Let’s say you are a 20:00 minute 5k runner so, depending on how old you are, you are at least half decent and generally ‘in a good place’. The dread of an illness or injury knocking chunks from your hard fought5k time is evident to many.
2:22 marathoner, Jeff Gaudette, gives these estimates:
|Days of not running||Reduction in fitness||What this means for a 20 minute 5k runner|
|1-7 days||Negligible reduction in VO2 max and muscle power||Now running 20:10|
|10-14 days||6% reduction in VO2 max and minimal reductions in muscle power||Now in 21:05 shape|
|14-30 days||Estimated 12% reduction in VO2 max and decrease in muscle power||Now in 23:00 shape|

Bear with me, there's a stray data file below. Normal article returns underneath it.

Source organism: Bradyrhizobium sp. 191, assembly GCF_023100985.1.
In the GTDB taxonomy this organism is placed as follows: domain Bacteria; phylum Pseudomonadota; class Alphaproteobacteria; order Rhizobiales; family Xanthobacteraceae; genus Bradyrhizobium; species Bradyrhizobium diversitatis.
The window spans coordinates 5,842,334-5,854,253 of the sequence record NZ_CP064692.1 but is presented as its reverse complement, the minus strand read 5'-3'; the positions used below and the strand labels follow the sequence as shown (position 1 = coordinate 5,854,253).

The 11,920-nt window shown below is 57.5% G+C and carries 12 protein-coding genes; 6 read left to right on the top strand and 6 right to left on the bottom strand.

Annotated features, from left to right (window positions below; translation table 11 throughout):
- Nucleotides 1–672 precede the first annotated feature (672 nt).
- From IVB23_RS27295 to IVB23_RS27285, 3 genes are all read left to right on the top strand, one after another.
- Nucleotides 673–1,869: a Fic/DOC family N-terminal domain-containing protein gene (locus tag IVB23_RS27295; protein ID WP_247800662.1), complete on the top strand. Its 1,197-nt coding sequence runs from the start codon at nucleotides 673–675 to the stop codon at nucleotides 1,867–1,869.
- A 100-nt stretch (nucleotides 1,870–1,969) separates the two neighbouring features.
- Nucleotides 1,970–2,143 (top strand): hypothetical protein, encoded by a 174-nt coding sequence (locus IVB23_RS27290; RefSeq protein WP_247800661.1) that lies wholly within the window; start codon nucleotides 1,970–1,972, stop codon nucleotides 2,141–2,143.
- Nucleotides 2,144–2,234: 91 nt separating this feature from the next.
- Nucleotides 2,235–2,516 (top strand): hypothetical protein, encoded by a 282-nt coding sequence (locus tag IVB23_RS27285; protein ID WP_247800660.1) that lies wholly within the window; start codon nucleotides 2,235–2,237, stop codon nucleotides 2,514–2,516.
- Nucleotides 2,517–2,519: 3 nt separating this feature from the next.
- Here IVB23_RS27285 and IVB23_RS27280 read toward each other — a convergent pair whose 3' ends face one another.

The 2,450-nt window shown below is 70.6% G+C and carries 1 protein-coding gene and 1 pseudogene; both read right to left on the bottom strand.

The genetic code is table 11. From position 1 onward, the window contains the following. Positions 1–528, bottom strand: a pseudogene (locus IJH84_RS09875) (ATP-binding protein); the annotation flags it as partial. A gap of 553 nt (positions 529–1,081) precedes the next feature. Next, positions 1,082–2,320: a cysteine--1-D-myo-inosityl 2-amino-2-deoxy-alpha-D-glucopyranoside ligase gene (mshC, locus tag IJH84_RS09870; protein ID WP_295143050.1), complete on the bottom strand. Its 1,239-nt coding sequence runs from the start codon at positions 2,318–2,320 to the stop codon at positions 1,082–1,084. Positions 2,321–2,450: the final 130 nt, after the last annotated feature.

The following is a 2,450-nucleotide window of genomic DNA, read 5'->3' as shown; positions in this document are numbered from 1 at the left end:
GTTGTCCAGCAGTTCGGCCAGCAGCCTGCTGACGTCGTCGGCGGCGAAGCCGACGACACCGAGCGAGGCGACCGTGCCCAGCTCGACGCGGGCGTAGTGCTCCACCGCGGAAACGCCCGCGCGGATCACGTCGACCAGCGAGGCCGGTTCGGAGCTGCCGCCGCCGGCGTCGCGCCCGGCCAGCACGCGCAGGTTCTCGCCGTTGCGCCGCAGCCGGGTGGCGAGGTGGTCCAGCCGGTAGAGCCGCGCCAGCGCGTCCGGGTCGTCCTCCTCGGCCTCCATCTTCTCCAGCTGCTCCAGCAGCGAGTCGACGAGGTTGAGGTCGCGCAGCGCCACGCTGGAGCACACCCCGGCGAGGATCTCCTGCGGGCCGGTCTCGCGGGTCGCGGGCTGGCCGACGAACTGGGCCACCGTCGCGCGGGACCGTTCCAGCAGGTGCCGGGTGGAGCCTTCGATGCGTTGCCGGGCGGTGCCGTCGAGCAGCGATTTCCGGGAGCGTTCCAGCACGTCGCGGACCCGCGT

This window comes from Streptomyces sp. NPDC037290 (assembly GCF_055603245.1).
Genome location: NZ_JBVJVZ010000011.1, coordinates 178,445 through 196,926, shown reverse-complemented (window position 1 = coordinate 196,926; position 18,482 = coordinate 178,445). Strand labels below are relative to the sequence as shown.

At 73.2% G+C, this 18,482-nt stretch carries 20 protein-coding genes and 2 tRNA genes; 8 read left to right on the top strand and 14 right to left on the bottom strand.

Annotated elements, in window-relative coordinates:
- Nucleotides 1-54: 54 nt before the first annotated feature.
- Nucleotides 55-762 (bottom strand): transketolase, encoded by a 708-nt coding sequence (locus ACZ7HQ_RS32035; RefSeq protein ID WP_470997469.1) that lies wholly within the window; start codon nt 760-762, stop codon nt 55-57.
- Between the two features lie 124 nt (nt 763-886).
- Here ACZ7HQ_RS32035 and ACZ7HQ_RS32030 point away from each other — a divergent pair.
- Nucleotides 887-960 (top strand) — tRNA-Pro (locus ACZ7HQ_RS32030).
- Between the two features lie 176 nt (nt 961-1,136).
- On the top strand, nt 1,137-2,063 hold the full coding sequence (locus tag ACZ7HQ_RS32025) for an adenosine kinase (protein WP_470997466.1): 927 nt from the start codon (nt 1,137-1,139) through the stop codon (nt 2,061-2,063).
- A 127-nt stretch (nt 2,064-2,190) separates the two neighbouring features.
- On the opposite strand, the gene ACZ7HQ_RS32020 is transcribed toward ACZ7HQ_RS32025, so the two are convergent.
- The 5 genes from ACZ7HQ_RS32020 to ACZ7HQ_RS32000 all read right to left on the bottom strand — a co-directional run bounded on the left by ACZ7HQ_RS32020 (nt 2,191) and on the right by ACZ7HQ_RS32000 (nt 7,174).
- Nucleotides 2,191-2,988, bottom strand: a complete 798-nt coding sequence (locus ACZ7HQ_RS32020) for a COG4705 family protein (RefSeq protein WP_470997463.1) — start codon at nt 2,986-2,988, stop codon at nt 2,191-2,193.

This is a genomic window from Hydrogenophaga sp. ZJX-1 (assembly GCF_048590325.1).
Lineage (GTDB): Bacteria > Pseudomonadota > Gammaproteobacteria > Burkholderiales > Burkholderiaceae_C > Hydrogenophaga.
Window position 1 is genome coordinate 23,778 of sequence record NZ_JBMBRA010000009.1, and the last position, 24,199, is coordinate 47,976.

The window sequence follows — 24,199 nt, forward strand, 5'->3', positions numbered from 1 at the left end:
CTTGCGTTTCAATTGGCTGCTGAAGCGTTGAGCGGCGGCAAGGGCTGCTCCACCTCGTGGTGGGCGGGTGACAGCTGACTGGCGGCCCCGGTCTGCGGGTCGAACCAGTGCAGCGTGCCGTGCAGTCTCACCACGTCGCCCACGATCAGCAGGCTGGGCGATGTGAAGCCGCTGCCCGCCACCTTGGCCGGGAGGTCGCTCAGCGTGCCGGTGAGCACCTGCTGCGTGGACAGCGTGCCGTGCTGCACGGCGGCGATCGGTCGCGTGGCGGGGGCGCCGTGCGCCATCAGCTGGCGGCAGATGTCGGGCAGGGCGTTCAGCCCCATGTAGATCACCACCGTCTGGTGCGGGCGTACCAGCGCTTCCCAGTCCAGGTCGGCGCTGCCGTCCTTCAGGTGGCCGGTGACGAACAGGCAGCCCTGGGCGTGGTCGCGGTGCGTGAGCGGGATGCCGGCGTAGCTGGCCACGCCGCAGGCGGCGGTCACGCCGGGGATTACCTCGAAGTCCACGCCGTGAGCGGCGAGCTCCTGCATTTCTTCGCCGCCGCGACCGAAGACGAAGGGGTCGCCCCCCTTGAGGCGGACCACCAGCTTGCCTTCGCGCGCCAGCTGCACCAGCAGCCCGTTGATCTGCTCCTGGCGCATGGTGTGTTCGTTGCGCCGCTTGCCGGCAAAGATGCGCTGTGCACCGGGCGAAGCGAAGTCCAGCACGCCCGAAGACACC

|30-63 days||19% reduction in VO2 max and significant decrease in muscle power||Now in 24:00 shape|
|63 days or more||25.7% reduction in V02 max and significant decrease in muscle power||Now in 25:30 shape|
So, he’s done some research into the science and then extrapolated from that. So it’s not his fault but I would suggest the falls he suggests are greater than what would happen reality.
I just can’t see how anyone who can do 20:00 would fall to 23:00 after 2-4 weeks. I just don’t see that.
And after 2 months of inactivity falling to 25:30 I just can’t see it. That’s a quantum change.
Still, for those of you worrying about Christmas over indulgence then you’ve probably only lost 10 seconds. I’ll buy that.
Certainly cross training (eg swimming, cycling) or mild aerobic activity (if possible) WILL halt the decline. I’ve found that myself.
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